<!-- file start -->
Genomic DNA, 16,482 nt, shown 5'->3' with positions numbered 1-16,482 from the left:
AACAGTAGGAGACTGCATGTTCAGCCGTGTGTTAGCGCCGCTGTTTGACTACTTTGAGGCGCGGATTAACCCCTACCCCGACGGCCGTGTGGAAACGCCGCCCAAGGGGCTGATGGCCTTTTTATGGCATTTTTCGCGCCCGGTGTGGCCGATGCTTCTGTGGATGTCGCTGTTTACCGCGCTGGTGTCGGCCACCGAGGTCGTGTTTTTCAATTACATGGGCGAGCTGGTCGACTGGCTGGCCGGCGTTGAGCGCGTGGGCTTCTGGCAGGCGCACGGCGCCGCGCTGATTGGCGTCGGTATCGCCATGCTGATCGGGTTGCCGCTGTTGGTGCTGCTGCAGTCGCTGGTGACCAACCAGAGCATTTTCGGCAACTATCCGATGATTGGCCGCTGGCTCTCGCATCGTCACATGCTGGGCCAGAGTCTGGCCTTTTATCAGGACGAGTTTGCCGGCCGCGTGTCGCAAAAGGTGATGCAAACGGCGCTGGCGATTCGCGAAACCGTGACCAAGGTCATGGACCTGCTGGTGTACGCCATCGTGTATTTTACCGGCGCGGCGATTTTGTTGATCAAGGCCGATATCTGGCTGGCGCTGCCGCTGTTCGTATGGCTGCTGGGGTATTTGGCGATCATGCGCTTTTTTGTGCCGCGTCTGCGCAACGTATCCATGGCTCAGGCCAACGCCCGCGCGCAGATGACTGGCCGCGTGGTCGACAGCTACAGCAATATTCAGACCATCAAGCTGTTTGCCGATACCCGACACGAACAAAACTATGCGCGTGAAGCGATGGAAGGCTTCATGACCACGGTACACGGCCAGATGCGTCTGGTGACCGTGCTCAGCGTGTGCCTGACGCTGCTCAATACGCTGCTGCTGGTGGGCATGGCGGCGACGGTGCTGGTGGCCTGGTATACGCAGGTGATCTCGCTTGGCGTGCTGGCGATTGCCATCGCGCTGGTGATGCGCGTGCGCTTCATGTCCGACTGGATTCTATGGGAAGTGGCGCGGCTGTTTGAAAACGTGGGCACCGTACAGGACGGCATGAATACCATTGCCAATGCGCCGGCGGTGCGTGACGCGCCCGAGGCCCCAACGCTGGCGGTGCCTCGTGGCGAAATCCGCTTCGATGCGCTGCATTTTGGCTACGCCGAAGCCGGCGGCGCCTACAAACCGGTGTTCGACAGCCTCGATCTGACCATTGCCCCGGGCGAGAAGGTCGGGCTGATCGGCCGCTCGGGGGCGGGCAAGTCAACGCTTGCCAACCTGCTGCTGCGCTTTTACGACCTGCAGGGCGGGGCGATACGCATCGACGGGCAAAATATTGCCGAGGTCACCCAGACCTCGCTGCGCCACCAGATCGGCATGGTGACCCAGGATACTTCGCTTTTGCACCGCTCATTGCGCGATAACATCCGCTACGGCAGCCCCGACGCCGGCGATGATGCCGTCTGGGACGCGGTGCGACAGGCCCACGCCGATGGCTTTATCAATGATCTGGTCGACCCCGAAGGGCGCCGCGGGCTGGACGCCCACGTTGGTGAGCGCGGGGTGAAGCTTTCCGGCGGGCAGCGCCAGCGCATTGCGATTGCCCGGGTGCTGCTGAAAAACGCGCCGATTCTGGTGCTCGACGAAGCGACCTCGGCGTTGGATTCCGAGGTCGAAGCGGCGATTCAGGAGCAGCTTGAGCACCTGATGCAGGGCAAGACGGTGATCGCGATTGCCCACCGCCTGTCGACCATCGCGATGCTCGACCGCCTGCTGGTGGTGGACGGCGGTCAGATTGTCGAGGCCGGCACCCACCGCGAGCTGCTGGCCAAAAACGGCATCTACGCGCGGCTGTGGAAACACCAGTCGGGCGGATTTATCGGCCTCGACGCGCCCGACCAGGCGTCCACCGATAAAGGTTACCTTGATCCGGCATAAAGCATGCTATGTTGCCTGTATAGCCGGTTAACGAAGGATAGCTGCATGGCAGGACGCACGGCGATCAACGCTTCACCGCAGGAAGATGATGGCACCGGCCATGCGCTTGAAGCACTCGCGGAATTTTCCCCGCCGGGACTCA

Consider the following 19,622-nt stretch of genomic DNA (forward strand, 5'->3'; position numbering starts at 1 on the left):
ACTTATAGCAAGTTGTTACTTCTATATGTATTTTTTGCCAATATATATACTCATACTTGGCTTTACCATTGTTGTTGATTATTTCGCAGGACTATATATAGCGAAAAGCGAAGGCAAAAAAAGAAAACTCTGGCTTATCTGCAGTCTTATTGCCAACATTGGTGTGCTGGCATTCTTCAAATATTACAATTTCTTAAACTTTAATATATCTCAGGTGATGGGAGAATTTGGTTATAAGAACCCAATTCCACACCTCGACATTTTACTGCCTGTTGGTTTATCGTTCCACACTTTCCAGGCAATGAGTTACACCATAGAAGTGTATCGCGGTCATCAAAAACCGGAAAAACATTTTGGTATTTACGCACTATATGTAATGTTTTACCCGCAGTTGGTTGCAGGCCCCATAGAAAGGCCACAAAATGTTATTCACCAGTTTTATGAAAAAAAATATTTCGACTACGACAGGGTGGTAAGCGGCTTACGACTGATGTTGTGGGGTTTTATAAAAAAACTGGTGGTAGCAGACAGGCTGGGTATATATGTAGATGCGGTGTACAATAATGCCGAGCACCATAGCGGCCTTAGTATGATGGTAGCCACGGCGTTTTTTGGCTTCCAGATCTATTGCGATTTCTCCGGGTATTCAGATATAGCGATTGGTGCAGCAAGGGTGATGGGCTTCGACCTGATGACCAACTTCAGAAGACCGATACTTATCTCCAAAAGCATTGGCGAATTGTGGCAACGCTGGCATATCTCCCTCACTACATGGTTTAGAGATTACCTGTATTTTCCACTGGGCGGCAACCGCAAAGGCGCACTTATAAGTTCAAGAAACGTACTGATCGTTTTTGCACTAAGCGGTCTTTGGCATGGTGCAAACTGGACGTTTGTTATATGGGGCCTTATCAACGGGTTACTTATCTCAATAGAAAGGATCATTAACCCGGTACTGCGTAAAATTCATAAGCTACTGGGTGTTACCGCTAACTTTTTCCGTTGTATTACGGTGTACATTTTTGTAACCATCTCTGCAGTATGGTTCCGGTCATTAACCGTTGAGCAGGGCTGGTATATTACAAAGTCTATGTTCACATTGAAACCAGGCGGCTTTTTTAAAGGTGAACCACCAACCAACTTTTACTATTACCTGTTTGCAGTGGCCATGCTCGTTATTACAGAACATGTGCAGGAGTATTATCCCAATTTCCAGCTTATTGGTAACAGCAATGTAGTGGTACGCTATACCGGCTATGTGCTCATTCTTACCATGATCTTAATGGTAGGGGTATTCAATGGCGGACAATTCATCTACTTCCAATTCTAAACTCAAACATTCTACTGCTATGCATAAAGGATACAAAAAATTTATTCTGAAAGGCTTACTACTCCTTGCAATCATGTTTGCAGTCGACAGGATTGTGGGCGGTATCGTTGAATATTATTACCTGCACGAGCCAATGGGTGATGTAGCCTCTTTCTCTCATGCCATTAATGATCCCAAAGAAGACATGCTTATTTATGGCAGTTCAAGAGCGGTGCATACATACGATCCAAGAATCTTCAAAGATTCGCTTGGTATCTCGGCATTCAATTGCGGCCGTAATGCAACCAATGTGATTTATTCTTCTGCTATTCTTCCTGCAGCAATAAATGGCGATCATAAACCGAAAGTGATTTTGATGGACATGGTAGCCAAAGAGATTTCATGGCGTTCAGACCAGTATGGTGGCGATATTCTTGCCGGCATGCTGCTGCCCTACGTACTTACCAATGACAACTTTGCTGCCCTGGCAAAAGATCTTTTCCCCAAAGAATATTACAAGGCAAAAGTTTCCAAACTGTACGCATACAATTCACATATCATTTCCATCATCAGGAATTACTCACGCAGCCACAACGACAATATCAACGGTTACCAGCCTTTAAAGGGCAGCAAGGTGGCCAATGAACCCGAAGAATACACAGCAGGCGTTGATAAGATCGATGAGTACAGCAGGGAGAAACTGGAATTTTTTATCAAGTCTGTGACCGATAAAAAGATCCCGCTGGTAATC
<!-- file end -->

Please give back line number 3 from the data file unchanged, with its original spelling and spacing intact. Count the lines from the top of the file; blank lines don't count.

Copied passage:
Consider the following 19,622-nt stretch of genomic DNA (forward strand, 5'->3'; position numbering starts at 1 on the left):